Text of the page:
January 14, 2014
The European Aviation Safety Agency (EASA) has mandated inspections and a reduced life limit for Airbus A320-family trimmable horizontal stabilizer actuators (THSAs) after tests by the manufacturer and supplier United Technologies Aerospace Systems (UTAS) revealed unexpected wear.
The EASA airworthiness directive (AD 2014-0011), issued Jan. 9, orders A318, A319, A320 and A321 operators to adopt Airbus-recommended service instructions issued last July. Among the tasks: inspect THSAs at 48,000 hours or 30,000 cycles or by May 23, 2013, whichever occurs later, and repetitive checks at prescribed intervals based on total estimated time in service.
The directive also requires any THSA with at least 67,500 flight hours to be modified in accordance with the Airbus service bulletin instructions before being returned to service.
UTAS notes in comments on EASA’s draft directive that the units are on-condition, meaning operators typically don’t track hours and cycles. Airbus issued a service letter with instructions on how to estimate in-serivce time.
UTAS also notes that its has delivered to Airbus test results that suggest a flight cycle limit will need to be applied.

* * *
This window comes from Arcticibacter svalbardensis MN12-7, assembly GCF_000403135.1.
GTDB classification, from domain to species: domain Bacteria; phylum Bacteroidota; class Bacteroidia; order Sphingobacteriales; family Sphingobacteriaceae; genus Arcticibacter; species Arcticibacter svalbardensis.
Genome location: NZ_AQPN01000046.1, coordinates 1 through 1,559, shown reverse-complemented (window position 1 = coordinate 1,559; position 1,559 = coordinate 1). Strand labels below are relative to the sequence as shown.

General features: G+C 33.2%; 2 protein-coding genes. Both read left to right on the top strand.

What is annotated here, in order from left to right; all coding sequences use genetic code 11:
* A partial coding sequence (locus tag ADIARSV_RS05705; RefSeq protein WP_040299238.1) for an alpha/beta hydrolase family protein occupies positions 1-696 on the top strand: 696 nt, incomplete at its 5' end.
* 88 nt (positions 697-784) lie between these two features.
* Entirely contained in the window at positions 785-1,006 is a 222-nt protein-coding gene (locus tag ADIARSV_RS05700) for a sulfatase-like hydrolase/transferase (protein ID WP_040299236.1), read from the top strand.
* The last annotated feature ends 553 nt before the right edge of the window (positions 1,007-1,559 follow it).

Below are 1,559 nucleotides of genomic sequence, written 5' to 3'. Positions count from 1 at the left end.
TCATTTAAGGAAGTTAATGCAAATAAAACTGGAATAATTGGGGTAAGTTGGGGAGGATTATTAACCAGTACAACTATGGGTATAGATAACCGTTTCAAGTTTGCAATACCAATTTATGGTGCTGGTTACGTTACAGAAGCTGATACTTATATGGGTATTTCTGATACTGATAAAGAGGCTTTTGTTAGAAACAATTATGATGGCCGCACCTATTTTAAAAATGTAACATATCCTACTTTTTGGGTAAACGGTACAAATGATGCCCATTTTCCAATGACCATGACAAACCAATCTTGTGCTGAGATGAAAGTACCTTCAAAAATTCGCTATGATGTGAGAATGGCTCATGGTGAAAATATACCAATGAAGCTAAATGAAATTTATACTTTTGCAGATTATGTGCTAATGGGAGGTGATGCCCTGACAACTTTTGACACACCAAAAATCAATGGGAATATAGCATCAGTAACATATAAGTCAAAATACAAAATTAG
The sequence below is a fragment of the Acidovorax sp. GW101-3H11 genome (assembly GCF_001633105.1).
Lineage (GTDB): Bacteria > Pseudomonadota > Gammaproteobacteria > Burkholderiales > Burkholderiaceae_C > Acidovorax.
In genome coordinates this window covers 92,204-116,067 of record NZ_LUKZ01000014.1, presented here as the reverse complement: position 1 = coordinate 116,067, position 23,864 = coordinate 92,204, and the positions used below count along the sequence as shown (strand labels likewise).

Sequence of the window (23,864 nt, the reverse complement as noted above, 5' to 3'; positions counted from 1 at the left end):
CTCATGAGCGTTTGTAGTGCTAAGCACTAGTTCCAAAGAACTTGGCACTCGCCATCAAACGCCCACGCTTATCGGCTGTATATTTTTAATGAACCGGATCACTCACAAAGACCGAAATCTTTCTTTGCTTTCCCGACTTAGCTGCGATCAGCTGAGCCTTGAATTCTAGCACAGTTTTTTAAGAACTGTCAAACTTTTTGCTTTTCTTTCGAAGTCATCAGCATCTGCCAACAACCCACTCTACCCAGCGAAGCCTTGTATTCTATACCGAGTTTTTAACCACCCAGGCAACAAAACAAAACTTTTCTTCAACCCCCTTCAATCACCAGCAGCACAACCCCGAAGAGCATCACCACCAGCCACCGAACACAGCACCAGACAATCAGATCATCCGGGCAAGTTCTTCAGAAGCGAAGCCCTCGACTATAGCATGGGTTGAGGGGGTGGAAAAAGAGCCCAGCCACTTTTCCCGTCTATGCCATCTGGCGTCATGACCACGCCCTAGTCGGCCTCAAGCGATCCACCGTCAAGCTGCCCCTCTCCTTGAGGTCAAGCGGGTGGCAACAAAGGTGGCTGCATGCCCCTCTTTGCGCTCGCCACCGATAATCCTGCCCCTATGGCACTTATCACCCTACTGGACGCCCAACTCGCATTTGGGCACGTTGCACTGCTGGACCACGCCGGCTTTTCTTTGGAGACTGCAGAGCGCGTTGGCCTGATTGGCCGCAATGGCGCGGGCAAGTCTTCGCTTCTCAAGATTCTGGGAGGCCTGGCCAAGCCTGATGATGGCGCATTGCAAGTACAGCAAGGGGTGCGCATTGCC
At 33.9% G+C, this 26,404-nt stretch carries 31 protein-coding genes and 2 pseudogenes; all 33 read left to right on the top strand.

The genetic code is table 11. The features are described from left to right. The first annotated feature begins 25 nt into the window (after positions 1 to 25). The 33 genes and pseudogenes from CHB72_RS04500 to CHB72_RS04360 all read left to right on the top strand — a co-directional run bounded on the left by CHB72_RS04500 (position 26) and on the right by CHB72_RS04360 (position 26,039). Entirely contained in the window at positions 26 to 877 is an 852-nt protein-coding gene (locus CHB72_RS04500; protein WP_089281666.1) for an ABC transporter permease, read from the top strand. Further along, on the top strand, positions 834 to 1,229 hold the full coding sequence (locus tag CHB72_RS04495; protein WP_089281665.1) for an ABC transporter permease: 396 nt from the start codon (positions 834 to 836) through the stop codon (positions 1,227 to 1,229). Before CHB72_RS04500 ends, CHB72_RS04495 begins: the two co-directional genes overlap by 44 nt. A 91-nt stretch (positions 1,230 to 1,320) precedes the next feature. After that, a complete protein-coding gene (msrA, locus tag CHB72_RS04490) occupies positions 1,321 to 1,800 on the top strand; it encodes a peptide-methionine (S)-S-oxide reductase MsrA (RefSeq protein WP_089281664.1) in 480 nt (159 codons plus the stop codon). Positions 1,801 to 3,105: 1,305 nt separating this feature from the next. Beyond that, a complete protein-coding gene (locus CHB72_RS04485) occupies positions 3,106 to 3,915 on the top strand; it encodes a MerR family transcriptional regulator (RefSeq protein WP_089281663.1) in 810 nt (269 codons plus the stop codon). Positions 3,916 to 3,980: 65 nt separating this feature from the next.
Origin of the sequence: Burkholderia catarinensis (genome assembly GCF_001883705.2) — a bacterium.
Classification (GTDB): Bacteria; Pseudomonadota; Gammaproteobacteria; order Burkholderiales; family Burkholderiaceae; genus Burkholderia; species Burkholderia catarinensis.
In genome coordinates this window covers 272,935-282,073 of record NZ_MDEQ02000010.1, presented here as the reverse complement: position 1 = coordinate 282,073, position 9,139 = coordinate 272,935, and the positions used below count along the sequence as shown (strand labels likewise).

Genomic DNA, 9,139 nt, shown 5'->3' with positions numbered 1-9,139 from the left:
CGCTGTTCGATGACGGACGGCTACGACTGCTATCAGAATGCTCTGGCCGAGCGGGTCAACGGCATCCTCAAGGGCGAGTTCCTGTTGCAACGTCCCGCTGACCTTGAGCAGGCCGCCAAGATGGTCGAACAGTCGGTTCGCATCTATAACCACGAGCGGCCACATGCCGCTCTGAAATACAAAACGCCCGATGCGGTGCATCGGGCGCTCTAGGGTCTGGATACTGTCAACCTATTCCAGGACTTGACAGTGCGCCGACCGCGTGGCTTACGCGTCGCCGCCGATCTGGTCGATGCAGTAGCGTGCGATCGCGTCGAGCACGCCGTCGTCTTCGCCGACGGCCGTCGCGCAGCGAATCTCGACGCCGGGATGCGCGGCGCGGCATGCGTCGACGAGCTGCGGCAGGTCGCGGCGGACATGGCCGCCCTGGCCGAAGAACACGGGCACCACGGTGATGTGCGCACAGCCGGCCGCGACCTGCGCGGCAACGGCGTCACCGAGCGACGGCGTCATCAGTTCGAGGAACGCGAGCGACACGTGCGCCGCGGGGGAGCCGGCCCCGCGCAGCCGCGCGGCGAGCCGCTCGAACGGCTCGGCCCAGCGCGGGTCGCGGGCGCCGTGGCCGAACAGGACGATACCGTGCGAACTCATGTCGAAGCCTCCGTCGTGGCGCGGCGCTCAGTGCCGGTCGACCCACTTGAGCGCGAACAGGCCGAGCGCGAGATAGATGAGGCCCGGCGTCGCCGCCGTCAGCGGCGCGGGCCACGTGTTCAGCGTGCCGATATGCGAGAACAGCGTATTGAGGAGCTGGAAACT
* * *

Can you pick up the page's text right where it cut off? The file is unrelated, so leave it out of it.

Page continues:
“This document demonstrates fatigue limit also in term of flight cycles for the lower attachment point” not addressed in the Airbus service bulletin, UTAS explains, “as the flight cycles threshold has not been yet reached by the fleet.”
EASA says that Airbus is working to codify the flight-cycle limit, but adds that an update isn’t expected before 2015.
Aviation Week Intelligence Network’s Fleets database shows that the oldest A320s have just begun to surpass the revised flight-hour limit that renders THSAs in need of service. There are about 30 A320s with at least 70,000 flight hours, Fleets shows, with the fleet leaders being four Air Canada A320s with between 72,000 and 73,000 flight hours.
Each of the aircraft, which are among the first 85 A320s built, has about 31,500 cycles, Fleets shows.